First books in a series are often easy to write — fresh ideas, new characters, cool situations. What about the second books, where you have to continue with the rules you already set out? How do you keep it fresh for the readers, and the author? It’s a question Jean Marie Bauhaus confronts in her new novel, Kindred Spirits.
JEAN MARIE BAUHAUS:
Sometimes ideas come easy. For example, walking out of a movie theater many moons ago after having seen The Grudge, I had the thought that if being violently murdered can turn someone into a murderous vengeful spirit, then what about the spirits of the people murdered by said vengeful spirit? Wouldn’t they want vengeance, too? What if instead of taking their anger out on innocent people they instead turned on the ghost that killed them in the first place? That idea stuck with me and eventually grew into the plot of my debut novel, Restless Spirits.
When it came to writing a sequel, however, nothing was so easy or clear cut. Kindred Spirits actually took me years to write because although there were a few things I knew for certain, none of those things added up to a story. I knew, for instance, that the spotlight would shift from the first book’s ghostly protagonist to her living sister, medium Chris Wilson. I knew that Chris would purchase and move into the haunted house featured in the first book, where her sister’s spirit still resides. And I knew that living with her overprotective big sister’s ghost would prove to be complicated, and also pretty annoying.
I also knew that I wanted the second book to stand on its own two legs, to be a self-contained story that could be understood and enjoyed without needing to have read its predecessor. This seemed like a tall order.
Despite knowing these details, a story didn’t start to take shape until I conceived of an antagonist who not only didn’t believe in Chris’s abilities but also had the power to seriously complicate her life. That character became Derek Brandt, a cynical TV crime reporter who believes he has a duty to expose Chris as a fraud. Which leads to the question: what would Big Sis do to someone who went after Chris in such a way?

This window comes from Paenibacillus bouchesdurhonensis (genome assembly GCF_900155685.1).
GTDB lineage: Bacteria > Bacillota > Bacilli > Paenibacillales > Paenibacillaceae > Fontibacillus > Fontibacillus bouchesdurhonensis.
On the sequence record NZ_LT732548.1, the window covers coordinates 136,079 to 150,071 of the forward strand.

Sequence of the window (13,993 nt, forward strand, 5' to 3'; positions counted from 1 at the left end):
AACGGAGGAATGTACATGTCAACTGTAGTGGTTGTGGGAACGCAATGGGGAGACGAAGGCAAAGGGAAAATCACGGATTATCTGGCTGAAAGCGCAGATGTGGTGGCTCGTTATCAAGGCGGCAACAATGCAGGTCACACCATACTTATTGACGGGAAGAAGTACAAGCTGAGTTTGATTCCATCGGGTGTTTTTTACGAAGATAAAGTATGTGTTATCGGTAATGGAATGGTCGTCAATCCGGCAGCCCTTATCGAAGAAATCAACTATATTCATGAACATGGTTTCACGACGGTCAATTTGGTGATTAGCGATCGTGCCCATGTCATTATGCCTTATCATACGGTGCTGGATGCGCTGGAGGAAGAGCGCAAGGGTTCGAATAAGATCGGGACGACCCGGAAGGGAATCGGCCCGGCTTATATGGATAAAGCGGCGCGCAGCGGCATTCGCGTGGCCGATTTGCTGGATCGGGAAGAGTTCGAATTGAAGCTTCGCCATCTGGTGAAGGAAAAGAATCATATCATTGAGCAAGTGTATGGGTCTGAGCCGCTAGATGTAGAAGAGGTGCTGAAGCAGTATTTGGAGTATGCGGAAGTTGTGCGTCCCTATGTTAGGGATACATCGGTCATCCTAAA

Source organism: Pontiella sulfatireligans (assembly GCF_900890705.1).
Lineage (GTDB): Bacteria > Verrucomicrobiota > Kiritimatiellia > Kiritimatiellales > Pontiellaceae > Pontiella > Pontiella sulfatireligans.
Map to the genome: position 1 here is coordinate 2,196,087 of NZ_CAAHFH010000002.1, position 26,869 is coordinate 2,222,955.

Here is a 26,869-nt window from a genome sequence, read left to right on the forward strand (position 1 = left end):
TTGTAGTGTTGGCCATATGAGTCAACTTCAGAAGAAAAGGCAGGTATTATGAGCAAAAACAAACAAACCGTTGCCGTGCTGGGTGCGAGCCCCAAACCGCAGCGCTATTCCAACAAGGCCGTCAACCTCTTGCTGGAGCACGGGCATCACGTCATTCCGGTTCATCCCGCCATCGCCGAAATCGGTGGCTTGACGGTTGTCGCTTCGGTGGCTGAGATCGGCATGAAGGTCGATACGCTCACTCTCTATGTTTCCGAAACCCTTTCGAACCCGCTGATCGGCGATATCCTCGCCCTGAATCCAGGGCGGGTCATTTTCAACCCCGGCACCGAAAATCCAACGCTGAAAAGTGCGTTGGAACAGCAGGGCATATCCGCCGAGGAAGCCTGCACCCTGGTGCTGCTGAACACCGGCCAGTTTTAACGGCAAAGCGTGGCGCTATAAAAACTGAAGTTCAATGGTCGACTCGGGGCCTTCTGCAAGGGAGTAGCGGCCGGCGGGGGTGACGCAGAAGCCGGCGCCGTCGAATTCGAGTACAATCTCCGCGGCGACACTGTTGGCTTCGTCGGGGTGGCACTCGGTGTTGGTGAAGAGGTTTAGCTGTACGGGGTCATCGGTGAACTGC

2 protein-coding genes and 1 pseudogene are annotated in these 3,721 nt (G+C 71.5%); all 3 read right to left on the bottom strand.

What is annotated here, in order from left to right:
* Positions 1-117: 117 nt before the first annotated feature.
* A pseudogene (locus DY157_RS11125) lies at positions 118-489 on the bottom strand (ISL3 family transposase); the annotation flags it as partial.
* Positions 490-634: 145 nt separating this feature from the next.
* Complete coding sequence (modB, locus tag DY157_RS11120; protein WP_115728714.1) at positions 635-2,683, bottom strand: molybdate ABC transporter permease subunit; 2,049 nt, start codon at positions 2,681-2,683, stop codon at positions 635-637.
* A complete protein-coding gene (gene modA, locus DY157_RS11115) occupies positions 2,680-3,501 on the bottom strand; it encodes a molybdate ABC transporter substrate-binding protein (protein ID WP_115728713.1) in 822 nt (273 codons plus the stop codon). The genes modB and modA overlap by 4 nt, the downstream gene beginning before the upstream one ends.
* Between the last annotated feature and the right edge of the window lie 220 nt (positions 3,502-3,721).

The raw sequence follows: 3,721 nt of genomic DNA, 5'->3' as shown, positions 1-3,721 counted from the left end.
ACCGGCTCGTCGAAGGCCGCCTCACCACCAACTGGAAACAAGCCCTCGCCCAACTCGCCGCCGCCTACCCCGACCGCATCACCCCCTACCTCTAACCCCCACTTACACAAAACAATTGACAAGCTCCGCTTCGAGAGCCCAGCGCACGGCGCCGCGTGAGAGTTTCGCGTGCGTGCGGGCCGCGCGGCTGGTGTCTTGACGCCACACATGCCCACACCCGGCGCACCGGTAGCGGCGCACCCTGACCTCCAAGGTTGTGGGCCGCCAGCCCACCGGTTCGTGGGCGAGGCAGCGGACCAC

The answer: haunt him, of course. At which point hijinks would ensue.
But that still wasn’t a story. It was only a starting point. Things didn’t really start to come together until I sat myself down and asked myself, what is the central idea of this story?
Restless Spirits developed along the theme that love is a powerful force that gives good people the strength to do what’s necessary to overcome evil, so powerful that it outlasts even death.
It occurred to me that here I had an opportunity to explore the flip side of that idea–that love can be twisted into a destructive force by twisted, broken people, used as both an impetus and an excuse for evil actions. With that central idea in place, other characters quickly came into being and their motivations and goals became clear. Derek Brandt, as it turned out, had good reason for his cynicism and distrust of Chris Wilson and her ilk. He also had a brother, whose unsolved murder became the central plot.
Finally, I had a story to tell.
That story turned out to be quite the mashup. One part ghost story, one part romantic comedy and one part murder mystery with a dash of thriller, served with a liberal sprinkling of a Gilmore Girls-esque relationship between sisters who won’t even let death come between them.
The romance and comedy came naturally, as did the darker supernatural and suspense aspects of the book. As someone who grew up bouncing back and forth between the likes of Lucy Maude Montgomery and Stephen King, I tend to have a wide range of sensibilities that creeps into my writing.
The mystery part, however, challenged me and took me places that as a writer I never expected to go. It turns out that writing a mystery doesn’t simply involve deciding who the killer is and then planting clues for your protagonist to follow like bread crumbs. You also have to do so in such a way that doesn’t make the killer’s identity completely obvious to the reader–which is harder to do than it sounds. Giving the killer layers, with sympathetic motives that make him or her seem like a human being and not a Disney villain, was also a concern.